Therapeutic challenges for delivering angiogenic GFs include the need to control the microenvironmental distribution of their levels in tissue, which is inherently difficult with direct gene therapy approaches, while recombinant proteins, which could overcome this issue, have too short half-lives in vivo. Tremendous work has been done to engineer biomaterials allowing sustained release of angiogenic GFs. In general, the biochemical and biophysical properties of natural or synthetic biomaterials are modified to ensure passive release of embedded GFs at controllable rates. These approaches are covered in a number of excellent reviews (Fischbach and Mooney, 2007; Phelps and Garcia, 2009; Lee et al., 2011; Chu and Wang, 2012). On the other hand, fundamentally different approaches aim at functionalizing biomaterials with GF-binding domains derived from the ECM or directly modifying GFs to specifically bind biomaterial matrices. The next sections will highlight these approaches aimed at controlled presentation of angiogenic GFs in their physiological ECM-bound context to overcome their therapeutic limitations.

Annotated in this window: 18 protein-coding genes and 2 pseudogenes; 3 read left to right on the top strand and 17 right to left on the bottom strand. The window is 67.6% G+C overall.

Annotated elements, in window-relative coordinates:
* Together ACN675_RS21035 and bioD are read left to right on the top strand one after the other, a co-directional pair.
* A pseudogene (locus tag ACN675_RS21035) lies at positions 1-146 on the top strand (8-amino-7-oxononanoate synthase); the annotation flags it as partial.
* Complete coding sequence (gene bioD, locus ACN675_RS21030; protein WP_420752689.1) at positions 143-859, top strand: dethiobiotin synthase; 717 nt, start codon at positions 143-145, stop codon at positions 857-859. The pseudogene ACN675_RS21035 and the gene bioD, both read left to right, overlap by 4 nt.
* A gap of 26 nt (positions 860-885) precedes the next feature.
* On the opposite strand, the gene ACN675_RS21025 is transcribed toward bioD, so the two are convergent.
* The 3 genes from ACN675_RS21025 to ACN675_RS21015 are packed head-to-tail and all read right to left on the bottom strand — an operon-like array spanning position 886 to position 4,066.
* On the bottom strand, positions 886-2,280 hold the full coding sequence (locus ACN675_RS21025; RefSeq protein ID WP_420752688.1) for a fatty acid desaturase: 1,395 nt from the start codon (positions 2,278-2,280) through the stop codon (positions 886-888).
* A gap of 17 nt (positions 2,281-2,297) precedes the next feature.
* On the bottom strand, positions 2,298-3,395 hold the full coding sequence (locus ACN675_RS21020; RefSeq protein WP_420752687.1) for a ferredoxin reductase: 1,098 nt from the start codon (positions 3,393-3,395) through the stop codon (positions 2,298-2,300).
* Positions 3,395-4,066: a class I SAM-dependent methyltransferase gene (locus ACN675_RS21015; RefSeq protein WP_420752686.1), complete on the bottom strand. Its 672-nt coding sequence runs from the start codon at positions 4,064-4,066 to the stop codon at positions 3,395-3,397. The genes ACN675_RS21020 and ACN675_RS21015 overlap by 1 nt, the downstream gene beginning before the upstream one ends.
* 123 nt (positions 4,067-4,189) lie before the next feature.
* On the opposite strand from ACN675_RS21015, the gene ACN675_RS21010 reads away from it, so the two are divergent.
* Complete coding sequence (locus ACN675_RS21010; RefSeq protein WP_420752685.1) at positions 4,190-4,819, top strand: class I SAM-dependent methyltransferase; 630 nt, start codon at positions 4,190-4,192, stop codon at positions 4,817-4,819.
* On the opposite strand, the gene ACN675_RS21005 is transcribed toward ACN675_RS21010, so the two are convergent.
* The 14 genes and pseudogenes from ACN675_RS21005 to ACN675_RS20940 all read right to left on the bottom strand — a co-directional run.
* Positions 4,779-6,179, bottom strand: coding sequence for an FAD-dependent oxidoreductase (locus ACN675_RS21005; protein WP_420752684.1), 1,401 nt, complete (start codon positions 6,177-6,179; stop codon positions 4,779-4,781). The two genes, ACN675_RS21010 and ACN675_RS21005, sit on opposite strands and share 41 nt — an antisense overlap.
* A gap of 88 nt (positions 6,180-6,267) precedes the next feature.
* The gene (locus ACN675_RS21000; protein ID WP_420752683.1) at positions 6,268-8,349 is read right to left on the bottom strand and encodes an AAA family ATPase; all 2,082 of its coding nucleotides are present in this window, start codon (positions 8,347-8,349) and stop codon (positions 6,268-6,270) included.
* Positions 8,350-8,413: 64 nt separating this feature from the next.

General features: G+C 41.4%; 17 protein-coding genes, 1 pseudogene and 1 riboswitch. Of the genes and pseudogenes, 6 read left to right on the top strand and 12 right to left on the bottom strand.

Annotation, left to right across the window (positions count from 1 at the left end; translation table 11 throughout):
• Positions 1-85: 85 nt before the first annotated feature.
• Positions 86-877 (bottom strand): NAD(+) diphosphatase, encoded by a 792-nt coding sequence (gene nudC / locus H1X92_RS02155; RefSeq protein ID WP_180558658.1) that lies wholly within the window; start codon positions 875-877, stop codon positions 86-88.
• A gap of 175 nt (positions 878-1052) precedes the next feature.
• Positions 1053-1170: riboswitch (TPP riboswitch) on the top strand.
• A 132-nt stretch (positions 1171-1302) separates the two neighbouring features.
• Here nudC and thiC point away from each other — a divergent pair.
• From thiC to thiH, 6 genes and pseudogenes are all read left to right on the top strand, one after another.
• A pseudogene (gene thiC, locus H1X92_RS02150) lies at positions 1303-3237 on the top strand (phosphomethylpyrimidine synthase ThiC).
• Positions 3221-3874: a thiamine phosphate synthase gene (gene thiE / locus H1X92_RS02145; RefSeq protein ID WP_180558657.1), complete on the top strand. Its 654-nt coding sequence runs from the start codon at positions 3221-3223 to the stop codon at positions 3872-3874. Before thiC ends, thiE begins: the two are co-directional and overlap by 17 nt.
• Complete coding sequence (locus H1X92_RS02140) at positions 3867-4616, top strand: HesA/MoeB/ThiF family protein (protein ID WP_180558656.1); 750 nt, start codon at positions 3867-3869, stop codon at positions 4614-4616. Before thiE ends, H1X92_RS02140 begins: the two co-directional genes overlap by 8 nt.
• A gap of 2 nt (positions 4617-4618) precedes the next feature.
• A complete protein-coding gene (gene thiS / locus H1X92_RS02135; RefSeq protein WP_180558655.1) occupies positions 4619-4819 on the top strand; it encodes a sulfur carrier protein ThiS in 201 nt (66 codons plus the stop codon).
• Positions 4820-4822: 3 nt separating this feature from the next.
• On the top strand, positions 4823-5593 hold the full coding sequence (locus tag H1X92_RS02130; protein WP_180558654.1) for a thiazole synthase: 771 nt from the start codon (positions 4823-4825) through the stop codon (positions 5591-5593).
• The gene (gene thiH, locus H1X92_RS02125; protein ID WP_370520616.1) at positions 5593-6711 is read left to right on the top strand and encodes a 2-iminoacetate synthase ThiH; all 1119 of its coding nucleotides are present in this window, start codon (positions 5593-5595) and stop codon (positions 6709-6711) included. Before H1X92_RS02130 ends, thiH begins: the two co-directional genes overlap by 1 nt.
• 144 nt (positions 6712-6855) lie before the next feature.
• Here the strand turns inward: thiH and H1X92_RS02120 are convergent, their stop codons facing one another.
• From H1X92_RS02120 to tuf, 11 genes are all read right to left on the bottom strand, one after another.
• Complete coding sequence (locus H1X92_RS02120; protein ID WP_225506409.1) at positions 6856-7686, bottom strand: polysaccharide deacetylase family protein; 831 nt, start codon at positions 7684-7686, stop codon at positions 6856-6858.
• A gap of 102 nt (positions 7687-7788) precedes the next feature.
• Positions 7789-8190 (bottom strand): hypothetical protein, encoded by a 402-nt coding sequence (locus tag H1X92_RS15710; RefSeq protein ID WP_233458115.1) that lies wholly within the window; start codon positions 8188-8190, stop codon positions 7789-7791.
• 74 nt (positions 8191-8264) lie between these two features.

Engineering Biomaterial Matrices to Optimize the Delivery of Angiogenic Growth Factors

Extracellular matrix physiologically orchestrates the activity of angiogenic GFs, regulating their local concentration, partitioning, bioavailability, and signaling. To recapitulate the ECM regulatory functions, an elegant approach is to functionalize biomaterial matrices with specific GF-binding sites derived from the ECM (Figure 2).

FIGURE 2
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Figure 2. Delivery systems for angiogenic GFs inspired by the natural GF regulatory function of the ECM.

Functionalization of Biomaterial Matrices with Growth Factor-Binding Sites